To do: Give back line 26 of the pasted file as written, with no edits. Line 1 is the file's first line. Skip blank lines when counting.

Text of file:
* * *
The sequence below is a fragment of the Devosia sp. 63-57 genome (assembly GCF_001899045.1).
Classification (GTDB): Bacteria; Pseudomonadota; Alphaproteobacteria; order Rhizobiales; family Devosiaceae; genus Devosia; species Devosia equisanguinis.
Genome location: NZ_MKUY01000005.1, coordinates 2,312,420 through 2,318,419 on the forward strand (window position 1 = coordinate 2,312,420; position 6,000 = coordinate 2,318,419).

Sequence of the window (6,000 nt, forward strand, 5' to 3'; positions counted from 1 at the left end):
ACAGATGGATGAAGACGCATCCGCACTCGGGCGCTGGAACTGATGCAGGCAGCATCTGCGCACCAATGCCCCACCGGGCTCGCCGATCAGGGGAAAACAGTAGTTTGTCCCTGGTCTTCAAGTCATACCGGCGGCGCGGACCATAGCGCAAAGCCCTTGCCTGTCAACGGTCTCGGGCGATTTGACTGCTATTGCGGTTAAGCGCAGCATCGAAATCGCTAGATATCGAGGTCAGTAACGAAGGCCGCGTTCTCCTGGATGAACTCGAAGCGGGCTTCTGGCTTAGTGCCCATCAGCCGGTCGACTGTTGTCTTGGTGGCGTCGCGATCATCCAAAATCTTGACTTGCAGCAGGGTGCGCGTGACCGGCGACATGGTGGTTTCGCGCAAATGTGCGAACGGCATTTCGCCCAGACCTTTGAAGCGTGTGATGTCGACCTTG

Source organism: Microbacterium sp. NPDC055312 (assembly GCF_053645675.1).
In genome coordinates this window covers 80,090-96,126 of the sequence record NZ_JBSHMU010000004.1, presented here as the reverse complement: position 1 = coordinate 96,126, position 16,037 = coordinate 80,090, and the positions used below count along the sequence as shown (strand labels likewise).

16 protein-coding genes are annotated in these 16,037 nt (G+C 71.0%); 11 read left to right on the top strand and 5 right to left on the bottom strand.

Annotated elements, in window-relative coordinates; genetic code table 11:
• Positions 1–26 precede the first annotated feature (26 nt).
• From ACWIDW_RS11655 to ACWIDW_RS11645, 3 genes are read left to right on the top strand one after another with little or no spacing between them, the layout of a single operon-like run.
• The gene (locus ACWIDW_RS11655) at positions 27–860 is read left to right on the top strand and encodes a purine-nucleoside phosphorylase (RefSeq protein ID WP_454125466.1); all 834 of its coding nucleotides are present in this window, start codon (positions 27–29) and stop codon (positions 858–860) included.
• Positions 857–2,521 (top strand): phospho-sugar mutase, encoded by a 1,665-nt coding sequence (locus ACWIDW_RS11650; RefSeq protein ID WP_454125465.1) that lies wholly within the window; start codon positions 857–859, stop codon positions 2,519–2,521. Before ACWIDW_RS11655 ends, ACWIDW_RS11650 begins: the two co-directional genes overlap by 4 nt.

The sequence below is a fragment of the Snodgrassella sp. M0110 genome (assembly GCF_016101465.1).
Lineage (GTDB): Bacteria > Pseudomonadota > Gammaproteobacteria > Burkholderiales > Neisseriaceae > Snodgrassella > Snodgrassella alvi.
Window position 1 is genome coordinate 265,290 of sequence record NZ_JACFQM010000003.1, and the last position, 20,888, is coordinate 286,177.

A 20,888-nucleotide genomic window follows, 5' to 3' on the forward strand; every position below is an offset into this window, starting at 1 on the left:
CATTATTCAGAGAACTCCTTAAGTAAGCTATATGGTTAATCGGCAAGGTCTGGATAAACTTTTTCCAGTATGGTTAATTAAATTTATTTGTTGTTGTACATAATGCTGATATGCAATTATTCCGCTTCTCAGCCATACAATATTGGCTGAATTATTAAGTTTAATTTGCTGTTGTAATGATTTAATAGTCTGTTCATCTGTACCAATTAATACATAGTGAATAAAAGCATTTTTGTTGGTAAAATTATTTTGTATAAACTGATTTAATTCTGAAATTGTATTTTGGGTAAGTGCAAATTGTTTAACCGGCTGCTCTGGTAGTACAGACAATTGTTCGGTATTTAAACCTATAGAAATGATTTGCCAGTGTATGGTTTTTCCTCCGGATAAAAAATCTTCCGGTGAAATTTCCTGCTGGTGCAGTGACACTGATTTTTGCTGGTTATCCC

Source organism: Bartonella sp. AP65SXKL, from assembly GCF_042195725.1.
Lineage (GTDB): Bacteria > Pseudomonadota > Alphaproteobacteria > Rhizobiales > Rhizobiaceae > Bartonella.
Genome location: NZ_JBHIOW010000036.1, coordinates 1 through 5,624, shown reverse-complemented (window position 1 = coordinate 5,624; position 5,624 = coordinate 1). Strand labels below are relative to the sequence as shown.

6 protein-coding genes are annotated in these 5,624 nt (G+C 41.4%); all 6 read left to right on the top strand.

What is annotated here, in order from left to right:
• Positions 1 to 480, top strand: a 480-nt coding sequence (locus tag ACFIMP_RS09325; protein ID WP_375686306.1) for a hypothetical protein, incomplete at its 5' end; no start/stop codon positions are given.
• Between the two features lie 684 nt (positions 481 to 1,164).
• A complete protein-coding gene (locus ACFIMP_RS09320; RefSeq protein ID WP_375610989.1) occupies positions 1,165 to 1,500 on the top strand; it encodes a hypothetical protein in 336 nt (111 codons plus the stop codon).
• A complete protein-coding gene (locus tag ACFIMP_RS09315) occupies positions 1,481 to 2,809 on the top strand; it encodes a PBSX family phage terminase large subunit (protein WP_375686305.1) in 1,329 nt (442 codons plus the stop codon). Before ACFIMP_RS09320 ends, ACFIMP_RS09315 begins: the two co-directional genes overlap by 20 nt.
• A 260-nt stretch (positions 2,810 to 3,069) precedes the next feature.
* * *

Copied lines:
• A complete protein-coding gene (locus ACFIMP_RS09320; RefSeq protein ID WP_375610989.1) occupies positions 1,165 to 1,500 on the top strand; it encodes a hypothetical protein in 336 nt (111 codons plus the stop codon).